The Drug Test

Oh, Inglewood.

I can safely say, at this point, that I’ve dedicated more hours of my life to proving that I’m not on drugs than I ever have to actually experimenting with them (large-scale trafficking of pot being exempt, in this particular example).

My probation officer called me in for a random drug test this morning.  The probation office is in Inglewood.  I have been looking forward to road tripping around the US after I’m free from the constraints of house arrest.  For now, the closest that I’m going to come to a road trip is an early morning drive into Inglewood, which is about fifteen miles away from my apartment.  Cruising through a seemingly endless spread of bail bonds storefronts and fast food fried chicken doesn’t stand as a very appealing compromise, but my ability to compromise is considerably limited for the next two months.

I stepped into the office at around 7am, as I’ve done so many times before.  As usual, on my walk from a distant parking space, I went through a gas station and grabbed a handful of string cheese.  Small comforts.

The waiting room in probation feels generally vacant, save for a scattering of offenders and an elaborate security arrangement, complete with a metal detector walkthrough.  Always a familiar welcome, and a reminder that I’m considered one of “them.”  The walls in the waiting room are filled with those typical posters of encouragement.

This morning, as I was handed my paperwork through a thick glass window, I was aware that I was being watch by a bystander.  He was a fellow offender who looked straight out of Central Casting.  He fidgeted with his own paperwork next to me as I began to fill in the form.  He was staring at my ankle, which was obviously exposed under my workout shorts.

“Is that a ankle bracelet?”  He pointed down.  “Yep,” I said, as I wrote on the paper.  “Sure is.”  He twitched and nodded his head with interest.  “Oh.  Damn!”  An employee of the office opened a door, and the ogler disappeared behind it.

Then, my turn.  Oh, the joyous routine.  I aced my drug test, yet again.  Gold star?  Well, at least there was string cheese.

75 days to go.

Girl in the Hood

Good morning, Inglewood!

I may not have a college degree at this point in my life, but damn it if I haven’t aced every drug test I’ve ever taken.  During my pre-trial services last year, which is like probation prior to a trial or a guilty plea, I had to submit to random drug tests eight times a month.  That wreaked havoc on my sleep schedule because I had to report to a recovery center on Sunset Blvd between the hours of 5am and 9am.  I would barely rest the night before, and I made an unhealthy habit of staying up until 4:30am, living in fear that I would oversleep, when I would leave my apartment in time to be there early and go home to collapse in my bed in a desperate attempt to reclaim my sanity.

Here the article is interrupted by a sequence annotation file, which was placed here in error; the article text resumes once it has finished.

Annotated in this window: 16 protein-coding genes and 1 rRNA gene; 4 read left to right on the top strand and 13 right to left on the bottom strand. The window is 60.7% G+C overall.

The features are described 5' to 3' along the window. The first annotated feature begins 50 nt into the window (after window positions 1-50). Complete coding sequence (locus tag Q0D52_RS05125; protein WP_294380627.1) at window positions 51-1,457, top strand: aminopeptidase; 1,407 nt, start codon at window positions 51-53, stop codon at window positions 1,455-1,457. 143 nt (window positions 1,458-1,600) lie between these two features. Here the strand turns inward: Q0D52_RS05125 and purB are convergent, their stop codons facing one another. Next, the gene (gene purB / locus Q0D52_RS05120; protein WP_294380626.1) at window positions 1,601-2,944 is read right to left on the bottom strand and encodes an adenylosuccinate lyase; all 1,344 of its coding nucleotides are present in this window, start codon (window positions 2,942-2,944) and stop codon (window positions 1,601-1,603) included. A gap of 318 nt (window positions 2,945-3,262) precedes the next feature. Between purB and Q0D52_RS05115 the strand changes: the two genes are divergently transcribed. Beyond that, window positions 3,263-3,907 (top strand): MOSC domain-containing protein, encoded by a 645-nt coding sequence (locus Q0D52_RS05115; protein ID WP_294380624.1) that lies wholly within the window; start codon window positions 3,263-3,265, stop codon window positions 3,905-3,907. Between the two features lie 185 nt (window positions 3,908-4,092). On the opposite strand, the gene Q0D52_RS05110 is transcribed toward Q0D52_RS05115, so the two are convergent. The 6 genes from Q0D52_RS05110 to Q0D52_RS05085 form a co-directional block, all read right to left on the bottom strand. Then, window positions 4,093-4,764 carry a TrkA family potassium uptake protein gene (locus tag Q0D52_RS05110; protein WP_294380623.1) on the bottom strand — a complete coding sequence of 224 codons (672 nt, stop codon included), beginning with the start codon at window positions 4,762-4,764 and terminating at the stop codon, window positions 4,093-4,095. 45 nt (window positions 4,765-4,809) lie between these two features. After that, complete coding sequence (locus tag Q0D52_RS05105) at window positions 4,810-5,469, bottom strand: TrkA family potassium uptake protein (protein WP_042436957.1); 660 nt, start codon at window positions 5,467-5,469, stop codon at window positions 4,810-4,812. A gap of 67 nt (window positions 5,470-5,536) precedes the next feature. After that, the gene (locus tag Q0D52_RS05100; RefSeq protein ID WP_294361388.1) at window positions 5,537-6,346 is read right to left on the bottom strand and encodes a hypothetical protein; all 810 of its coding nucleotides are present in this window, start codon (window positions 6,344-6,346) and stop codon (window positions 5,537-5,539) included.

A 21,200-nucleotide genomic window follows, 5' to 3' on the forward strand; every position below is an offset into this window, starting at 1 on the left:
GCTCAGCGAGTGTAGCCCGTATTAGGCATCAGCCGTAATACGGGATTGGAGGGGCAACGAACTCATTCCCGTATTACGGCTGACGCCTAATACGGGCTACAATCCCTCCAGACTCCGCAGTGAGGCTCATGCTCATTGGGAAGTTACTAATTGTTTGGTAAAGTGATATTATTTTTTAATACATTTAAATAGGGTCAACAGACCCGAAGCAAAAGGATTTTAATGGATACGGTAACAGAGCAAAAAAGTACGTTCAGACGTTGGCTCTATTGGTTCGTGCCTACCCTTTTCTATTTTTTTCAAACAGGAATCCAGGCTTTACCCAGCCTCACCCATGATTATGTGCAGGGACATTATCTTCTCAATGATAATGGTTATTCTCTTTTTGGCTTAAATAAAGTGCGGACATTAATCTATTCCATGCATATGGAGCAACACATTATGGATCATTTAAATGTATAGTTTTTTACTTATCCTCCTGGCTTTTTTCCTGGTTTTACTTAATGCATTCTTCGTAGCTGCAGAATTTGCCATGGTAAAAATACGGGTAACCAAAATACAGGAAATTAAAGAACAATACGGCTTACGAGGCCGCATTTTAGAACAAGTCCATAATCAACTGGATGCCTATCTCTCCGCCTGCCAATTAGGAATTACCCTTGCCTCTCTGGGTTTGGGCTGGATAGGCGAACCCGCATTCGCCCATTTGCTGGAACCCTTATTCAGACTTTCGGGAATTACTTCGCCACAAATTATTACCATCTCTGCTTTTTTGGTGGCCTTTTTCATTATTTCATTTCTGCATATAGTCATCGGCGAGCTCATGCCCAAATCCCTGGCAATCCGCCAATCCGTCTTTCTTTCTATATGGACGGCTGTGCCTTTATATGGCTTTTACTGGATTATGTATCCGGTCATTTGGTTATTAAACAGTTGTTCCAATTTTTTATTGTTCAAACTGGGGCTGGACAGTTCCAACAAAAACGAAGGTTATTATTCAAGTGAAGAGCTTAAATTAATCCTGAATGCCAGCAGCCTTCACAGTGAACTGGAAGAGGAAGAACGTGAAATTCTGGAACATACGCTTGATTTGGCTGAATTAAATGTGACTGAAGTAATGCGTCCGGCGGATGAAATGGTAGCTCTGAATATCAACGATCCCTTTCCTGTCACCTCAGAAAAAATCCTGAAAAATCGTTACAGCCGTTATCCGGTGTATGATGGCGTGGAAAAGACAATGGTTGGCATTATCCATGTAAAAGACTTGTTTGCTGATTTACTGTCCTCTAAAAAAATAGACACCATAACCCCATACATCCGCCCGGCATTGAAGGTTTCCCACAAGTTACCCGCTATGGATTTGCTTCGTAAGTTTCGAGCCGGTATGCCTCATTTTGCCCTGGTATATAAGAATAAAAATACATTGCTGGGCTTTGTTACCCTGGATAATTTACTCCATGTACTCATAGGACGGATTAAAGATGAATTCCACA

Now, in my post-prison probation supervision arrangement, I am called in by my general probation officer (meaning the PO who is not my home monitoring officer- These are totally different departments) the night before to inform me that I’m required to come in and have my way with a plastic cup in the interest of proving my innocence of drug abuse.  Mercifully, the hours of testing are from 6:30am to 2:30pm.  My home monitoring PO requires that I get there early, so I usually leave my apartment between 6am and 7am.

My phone buzzed with a restricted call last night, and I answered to hear my general PO telling me to be at the probation office in Inglewood this morning.

I crawled out of bed at 6am and threw on a moo-moo of sorts from my closet.  Laundry day.  I drove down La Brea Ave into Inglewood and parked at the meters a few blocks from the probation offices.  The dreariness of this routine has been broken up only by the fact that there is a gas station along the walking route from the meters that I’ve found to sell unusually delicious string cheese.  To my dismay, they were out of string cheese today.  For the better, I thought, trying to console myself as I waddled along the sidewalk past bus stops and foot traffic toward the building.

Even walking through Inglewood, there is something about an obvious ankle bracelet that makes me less weary of any dodgy locals thinking they can get one over on me.  I noticed people at the bus stop staring at it, and I gave no acknowledgement, save for an occasional nod behind my sunglasses.  “Yeah, that’s right.  Not a good time to mess with this.  If you abduct me, this little baby is going to tell the feds my exact GPS location, and yours too.  If nothing else, I can weaponize this thing pretty quickly in a high kick.  Run an’ tell that, homeboy.”

I took an elevator up to the probation offices.  Per usual, I walked in and grabbed a sign-in sheet at the glass window that protects the front desk from the usual steady stream of criminals.  The sheet just asks if I’ve consumed any narcotics, and if so, what those might be.  I went through the metal detector and security set-up before settling into the waiting area with other offenders.  After a few minutes, a woman appeared from behind a door and called my name.  I followed her in for a quick test, then I was released back to the streets of Inglewood.  Usually, at this point, I would reward myself with a handful of string cheese from the gas station on the way back to my car.  Barring the potential threat of a false positive, this is my monthly routine for drug testing.

216 days to go.